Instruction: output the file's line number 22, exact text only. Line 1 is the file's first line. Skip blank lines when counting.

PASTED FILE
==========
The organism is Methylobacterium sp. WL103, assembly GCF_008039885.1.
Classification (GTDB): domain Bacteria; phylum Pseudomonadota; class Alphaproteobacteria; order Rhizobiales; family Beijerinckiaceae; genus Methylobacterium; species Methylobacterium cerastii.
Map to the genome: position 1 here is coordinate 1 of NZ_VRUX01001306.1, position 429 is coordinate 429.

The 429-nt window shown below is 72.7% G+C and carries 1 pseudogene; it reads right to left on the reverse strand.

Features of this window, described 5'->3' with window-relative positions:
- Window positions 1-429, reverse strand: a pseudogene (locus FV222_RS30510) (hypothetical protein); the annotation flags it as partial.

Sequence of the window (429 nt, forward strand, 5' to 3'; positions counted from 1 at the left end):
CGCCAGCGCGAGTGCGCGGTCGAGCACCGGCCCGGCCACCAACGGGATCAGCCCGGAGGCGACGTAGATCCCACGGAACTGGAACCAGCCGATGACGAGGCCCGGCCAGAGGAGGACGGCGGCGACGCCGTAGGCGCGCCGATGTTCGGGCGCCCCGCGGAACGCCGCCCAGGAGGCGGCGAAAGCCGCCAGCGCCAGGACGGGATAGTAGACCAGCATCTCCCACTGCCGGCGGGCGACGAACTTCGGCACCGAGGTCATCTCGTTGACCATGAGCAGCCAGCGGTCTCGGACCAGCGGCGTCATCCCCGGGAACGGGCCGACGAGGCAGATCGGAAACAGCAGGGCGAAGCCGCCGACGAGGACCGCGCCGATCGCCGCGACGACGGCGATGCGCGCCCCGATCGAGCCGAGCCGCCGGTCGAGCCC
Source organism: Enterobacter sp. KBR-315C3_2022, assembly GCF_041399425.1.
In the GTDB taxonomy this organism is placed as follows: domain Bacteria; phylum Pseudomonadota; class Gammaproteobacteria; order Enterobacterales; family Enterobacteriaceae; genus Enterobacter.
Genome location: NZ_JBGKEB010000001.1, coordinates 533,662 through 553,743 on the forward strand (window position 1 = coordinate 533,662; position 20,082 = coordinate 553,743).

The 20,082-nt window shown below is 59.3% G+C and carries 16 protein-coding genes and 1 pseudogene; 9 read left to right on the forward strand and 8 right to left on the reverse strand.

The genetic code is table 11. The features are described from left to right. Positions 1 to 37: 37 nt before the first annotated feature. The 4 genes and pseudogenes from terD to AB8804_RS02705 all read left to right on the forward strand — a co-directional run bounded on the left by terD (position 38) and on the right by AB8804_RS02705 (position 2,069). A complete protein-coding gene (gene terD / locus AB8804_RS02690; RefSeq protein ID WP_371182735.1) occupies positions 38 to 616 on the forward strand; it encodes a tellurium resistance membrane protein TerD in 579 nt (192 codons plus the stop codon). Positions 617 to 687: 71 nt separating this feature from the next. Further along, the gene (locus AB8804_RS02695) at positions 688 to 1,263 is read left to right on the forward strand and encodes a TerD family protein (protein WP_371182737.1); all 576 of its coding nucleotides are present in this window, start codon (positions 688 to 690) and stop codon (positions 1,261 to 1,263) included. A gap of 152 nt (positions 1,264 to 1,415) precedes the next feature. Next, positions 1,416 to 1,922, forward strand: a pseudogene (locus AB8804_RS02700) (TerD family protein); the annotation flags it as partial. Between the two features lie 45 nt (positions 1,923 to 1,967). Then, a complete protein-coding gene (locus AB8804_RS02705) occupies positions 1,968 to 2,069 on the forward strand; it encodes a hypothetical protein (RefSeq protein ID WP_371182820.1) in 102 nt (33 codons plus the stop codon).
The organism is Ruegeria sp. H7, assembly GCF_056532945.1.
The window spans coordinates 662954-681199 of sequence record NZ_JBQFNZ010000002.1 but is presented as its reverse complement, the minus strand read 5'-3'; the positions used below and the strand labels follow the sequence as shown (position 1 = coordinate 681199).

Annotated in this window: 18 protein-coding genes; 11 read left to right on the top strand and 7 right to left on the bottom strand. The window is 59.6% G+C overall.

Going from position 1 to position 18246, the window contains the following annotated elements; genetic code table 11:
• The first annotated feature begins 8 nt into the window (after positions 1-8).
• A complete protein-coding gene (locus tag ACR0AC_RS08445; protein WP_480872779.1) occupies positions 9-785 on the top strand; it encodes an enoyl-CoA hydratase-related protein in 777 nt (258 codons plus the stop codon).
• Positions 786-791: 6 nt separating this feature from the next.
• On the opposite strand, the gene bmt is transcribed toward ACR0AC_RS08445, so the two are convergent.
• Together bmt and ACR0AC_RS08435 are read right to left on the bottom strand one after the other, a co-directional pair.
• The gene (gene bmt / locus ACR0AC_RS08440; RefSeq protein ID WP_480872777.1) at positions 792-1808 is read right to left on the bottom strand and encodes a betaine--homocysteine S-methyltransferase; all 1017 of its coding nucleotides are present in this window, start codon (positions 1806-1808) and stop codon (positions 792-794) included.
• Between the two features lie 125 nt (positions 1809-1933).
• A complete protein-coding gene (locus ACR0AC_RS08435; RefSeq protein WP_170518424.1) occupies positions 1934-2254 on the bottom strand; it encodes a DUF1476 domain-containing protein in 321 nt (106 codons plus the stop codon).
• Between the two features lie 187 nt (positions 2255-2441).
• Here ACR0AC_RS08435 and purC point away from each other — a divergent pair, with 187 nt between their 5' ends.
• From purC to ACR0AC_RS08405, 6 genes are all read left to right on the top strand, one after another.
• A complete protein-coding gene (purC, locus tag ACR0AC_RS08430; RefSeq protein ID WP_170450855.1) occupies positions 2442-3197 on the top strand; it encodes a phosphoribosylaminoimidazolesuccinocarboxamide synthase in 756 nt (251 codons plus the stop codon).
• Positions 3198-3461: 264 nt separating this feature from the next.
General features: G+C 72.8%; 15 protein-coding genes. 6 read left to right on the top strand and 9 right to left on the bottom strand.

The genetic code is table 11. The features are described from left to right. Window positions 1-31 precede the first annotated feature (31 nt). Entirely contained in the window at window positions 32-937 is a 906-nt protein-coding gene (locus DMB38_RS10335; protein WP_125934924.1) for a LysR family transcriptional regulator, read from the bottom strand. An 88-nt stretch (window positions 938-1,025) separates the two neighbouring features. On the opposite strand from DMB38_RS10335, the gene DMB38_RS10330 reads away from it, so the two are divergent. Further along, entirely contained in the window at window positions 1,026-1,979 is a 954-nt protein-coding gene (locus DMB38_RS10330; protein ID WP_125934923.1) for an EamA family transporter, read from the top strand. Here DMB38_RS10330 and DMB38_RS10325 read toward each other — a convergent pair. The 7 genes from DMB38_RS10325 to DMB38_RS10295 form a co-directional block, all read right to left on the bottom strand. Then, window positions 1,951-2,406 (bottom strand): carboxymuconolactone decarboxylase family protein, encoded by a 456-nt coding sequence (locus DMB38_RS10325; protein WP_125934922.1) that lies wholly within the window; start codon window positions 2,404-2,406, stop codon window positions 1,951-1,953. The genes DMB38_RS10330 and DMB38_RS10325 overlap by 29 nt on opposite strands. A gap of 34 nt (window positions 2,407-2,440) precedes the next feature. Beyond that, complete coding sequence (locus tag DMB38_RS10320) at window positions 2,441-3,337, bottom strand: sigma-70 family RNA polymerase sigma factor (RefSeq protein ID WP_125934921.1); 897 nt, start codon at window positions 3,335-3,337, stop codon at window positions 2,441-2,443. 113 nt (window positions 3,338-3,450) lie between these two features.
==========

• Together bmt and ACR0AC_RS08435 are read right to left on the bottom strand one after the other, a co-directional pair.